What kind of moms do we want to display in our shelves and how? How can we motivate them to participate?
These are important questions. Eliminating messaging bugs has been a real struggle for us. Even so, we can not lose sight of the fact that messaging, though important, is not a true differentiator.
ここで実は1つ裏技がある。それがIELTSのRemarking(Enquiry on Results)だ。IELTSではTOEFL同様、スコアに納得がいかない場合には、再採点を申し込むことが出来る。僕自身は利用しなかったが、利用している人たちを見ると高い確率でWritingかSpekingのどちらか、もしくは両方のスコアがアップしており、下がっている人は一人も見たことがない。ReadingとListeningでは採点者の主観が入り込む余地が少ないので再採点の意味はほぼないが、WritingおよびSpeakingにおいては試してみる価値は大いにある。採点者が人間である以上、主観の排除は不可能であり、再採点が要求されたという事実から、スコアを上げる心理的圧力が再採点者に働いていると推測してる(再採点者はそれが再採点依頼だとは知らないとも言われているが、僕は疑わしく思っている)。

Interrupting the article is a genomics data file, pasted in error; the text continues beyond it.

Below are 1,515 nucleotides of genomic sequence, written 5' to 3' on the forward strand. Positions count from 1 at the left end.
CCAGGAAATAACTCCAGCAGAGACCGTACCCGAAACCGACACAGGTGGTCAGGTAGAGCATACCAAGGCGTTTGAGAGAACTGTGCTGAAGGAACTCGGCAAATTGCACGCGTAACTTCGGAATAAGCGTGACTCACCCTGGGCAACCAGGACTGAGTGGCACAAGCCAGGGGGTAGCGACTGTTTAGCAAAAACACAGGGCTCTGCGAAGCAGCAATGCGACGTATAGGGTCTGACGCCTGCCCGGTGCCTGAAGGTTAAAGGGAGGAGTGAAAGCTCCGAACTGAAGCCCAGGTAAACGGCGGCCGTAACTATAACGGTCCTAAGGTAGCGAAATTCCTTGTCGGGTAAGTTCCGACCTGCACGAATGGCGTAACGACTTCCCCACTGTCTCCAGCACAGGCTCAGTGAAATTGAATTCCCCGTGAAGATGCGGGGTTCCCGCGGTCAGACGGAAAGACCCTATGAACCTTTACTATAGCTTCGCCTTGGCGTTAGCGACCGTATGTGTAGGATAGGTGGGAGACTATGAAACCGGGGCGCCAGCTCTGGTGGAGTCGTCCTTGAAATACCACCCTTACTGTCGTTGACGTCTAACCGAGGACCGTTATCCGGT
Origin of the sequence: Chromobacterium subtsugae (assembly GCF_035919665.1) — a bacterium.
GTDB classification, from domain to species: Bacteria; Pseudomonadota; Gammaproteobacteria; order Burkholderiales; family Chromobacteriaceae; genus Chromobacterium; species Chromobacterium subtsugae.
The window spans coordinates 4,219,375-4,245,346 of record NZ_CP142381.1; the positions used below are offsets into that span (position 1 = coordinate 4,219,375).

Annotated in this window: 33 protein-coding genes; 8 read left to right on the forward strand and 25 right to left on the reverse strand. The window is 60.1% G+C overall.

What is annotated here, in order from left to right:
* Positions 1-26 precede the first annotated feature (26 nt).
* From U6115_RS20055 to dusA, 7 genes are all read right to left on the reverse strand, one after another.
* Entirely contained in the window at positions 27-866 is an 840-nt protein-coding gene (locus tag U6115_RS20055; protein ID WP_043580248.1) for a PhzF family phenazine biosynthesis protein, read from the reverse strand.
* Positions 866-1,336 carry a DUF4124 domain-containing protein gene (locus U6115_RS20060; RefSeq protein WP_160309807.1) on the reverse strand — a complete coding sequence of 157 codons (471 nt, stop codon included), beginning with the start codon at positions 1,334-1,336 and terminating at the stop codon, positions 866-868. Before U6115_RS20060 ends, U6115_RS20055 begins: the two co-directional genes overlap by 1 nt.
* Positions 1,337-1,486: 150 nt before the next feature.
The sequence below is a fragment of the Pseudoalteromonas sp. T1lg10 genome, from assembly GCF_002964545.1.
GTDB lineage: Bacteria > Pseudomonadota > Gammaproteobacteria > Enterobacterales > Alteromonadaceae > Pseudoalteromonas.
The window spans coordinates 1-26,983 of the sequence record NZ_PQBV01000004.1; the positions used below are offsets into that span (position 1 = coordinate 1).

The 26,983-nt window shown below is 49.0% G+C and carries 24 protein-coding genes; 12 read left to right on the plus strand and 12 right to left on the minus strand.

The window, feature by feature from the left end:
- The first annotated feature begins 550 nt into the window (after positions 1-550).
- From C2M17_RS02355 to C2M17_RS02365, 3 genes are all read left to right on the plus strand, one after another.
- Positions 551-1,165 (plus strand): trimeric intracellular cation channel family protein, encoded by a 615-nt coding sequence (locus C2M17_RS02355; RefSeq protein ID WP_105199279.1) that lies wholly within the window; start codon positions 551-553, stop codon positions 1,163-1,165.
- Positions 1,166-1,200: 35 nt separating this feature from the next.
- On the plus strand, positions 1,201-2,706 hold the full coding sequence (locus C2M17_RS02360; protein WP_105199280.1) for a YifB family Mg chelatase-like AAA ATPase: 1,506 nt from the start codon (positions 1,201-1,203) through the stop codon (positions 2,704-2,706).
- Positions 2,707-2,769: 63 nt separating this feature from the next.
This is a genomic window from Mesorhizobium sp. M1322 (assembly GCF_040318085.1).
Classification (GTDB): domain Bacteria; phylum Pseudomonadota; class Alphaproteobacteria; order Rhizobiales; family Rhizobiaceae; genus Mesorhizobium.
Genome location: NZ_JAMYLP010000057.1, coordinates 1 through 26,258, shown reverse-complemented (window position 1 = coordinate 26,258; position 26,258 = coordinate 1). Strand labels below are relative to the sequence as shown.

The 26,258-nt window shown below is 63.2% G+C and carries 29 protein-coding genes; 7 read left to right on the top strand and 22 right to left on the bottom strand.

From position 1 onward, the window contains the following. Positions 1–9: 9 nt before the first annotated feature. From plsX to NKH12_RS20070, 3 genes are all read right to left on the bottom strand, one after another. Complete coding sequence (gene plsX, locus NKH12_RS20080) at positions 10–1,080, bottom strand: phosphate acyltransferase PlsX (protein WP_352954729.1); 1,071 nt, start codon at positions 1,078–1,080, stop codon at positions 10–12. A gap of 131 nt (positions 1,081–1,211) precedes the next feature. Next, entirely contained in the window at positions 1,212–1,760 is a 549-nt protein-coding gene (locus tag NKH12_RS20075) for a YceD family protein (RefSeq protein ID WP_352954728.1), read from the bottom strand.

After having changed my role and employer several times, I came to believe a traditional, linear career progression is no longer valid. I found an article that validates my thought. "Your career is more like an iPhone than a ladder," says a ex-Google career coach. This is very true. One of my former seniors at a consultancy is now leading another global consulting firm as the CEO of the Japan office. He was a mere manager seven years ago. However, even when he was in a common position, he acted differently from the way other managers did. Eventually, he skipped climbing a corporate ladder to become a CEO while others were focusing on the regular path. Establishment of his self-branding image, up-for-everything attitude, and confidence contribute to his success. He could not have achieved this if he had been following others.